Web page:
Critics have made much of the film’s lack of faithfulness to its source, stating that it took a few brief mentions of the queen of Sheba and stretched them into a torrid two-hour-plus affair. Yet, the stories of Abishag and Adonijah can also be found in the Bible, as can the story of the two mothers, which was offered as an example of Solomon’s wisdom. While these aspects of the film are certainly embellished, they do have a literary basis. Too bad they serve as padding rather than to create any genuine frisson. There was simply no need to make Solomon and Sheba as long as it is, especially when one takes into consideration its interminable dialogue sequences, most of which are fairly repetitive.

    The film was always intended to have a large budget (around three million dollars), but unavoidable reshoots pretty much doubled its cost. Yet, despite the amount of money spent on it, Solomon and Sheba has a threadbare quality about it: there are few sets (most of the film was shot outdoors), and most of these are limited in space and size, with a stage-bound feel. The special effects border on laughable, particularly when compared to the effects in much cheaper films from the same period. As if to make up for these shortcomings, Vidor opens the film with a violent, realistic battle featuring impalements, slashings, and burnings that would have been more at home in a Hammer swashbuckler, and there’s a nasty stoning at the film’s climax. Finally, rounding out the list of manufactured controversies, there’s a fully clothed orgy during a pagan ceremony. Too bad none of these moves can save the film from its own stuffy, preachy approach.

    Video/Audio/Extras:

    Solomon and Sheba comes to Blu-ray with an AVC encode and 1080p resolution in its original theatrical aspect ratio of 2.35:1. For the most part, the image is strong and detailed, particularly in outdoor sequences where the rocky desert locales show off the format’s dynamic capabilities. The transfer doesn’t do any favors for George Sanders’ facial wrinkles or for the makeup some actors wore to appear darker-skinned than they actually were. Colors are good, if slightly unnatural at times, and the grain structure is perfectly natural and never as distracting as some reviews have suggested. There are no issues with contrast, black levels, or crush. The only problem is an occasional visual twitch at the edge of the frame, but these are rare and never last longer than a second.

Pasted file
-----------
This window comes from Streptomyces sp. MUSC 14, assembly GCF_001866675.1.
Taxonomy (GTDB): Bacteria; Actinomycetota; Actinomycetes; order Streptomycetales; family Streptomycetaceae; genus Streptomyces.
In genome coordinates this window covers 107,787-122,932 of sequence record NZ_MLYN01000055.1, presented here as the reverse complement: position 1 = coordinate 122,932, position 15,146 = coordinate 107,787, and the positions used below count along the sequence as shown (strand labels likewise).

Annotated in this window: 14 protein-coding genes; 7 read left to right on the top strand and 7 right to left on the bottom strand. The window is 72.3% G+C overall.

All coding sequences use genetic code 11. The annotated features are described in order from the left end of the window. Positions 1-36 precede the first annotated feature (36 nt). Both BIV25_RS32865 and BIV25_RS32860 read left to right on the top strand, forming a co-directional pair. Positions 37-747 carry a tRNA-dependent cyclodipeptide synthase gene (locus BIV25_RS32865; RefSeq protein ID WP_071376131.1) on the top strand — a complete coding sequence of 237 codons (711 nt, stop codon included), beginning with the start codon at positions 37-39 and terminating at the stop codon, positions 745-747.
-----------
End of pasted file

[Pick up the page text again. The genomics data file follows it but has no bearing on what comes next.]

Twilight Time has chosen to release the film with DTS-HD Master Audio 2.0 sound, which does well by Mario Nascimbene’s emphatic and triumphant score. Said score is never allowed to overpower dialogue or sound effects, yet it retains its soaring and majestic feel. Thankfully, Twilight Time has seen fit to give the score its own audio track, also in DTS-HD Master Audio 2.0. Considering that the score is the best thing about the film, it’s only appropriate that it can be listened to without the distraction of the silly, clichéd dialogue.

    The only extras are two theatrical trailers (one lasting approximately four minutes, the other a little over three), and a promotional trailer touting MGM’s 90th anniversary. There are also liner notes from film historian Julie Kirgo. As usual, they’re excellently written and offer a fairly in-depth look at the film’s troubled production.

    The Final Word:

    As far as biblical epics go, Solomon and Sheba is weak sauce, especially when compared to the same year’s Ben Hur (which was actually based on a novel rather than the Bible). It’s too long and talky, with middling performances even from actors who were usually reliable (Yul Brynner, George Sanders). It isn’t true to its source, but its liberties aren’t all that creative or interesting either. Thankfully, it has a pretty solid transfer, with detail looking best when King Vidor’s camera moves out of doors. The audio is also good, with the best extra being Mario Nascimbene’s isolated score.

    Click on the images below for full sized Blu-ray screen caps!